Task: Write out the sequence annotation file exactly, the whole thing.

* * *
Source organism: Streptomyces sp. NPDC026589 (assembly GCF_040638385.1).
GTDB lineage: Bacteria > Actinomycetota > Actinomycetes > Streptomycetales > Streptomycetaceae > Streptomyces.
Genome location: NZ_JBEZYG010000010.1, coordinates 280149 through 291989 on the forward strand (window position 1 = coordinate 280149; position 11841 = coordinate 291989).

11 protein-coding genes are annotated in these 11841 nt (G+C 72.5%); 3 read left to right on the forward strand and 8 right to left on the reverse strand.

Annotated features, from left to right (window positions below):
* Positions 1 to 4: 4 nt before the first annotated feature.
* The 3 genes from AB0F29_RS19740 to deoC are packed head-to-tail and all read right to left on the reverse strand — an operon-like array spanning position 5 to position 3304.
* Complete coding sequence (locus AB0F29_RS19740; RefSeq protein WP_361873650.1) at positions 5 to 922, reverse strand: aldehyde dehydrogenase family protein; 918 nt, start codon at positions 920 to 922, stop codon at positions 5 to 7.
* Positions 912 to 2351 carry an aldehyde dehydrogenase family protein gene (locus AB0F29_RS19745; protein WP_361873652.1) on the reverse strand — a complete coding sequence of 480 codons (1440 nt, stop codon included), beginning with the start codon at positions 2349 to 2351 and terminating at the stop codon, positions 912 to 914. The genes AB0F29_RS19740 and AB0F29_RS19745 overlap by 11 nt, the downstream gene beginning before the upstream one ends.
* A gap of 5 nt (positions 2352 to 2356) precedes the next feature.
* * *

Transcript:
Source organism: Streptomyces sp. NPDC026589 (assembly GCF_040638385.1).
GTDB lineage: Bacteria > Actinomycetota > Actinomycetes > Streptomycetales > Streptomycetaceae > Streptomyces.
Genome location: NZ_JBEZYG010000010.1, coordinates 280149 through 291989 on the forward strand (window position 1 = coordinate 280149; position 11841 = coordinate 291989).

11 protein-coding genes are annotated in these 11841 nt (G+C 72.5%); 3 read left to right on the forward strand and 8 right to left on the reverse strand.

Annotated features, from left to right (window positions below):
* Positions 1 to 4: 4 nt before the first annotated feature.
* The 3 genes from AB0F29_RS19740 to deoC are packed head-to-tail and all read right to left on the reverse strand — an operon-like array spanning position 5 to position 3304.
* Complete coding sequence (locus AB0F29_RS19740; RefSeq protein WP_361873650.1) at positions 5 to 922, reverse strand: aldehyde dehydrogenase family protein; 918 nt, start codon at positions 920 to 922, stop codon at positions 5 to 7.
* Positions 912 to 2351 carry an aldehyde dehydrogenase family protein gene (locus AB0F29_RS19745; protein WP_361873652.1) on the reverse strand — a complete coding sequence of 480 codons (1440 nt, stop codon included), beginning with the start codon at positions 2349 to 2351 and terminating at the stop codon, positions 912 to 914. The genes AB0F29_RS19740 and AB0F29_RS19745 overlap by 11 nt, the downstream gene beginning before the upstream one ends.
* A gap of 5 nt (positions 2352 to 2356) precedes the next feature.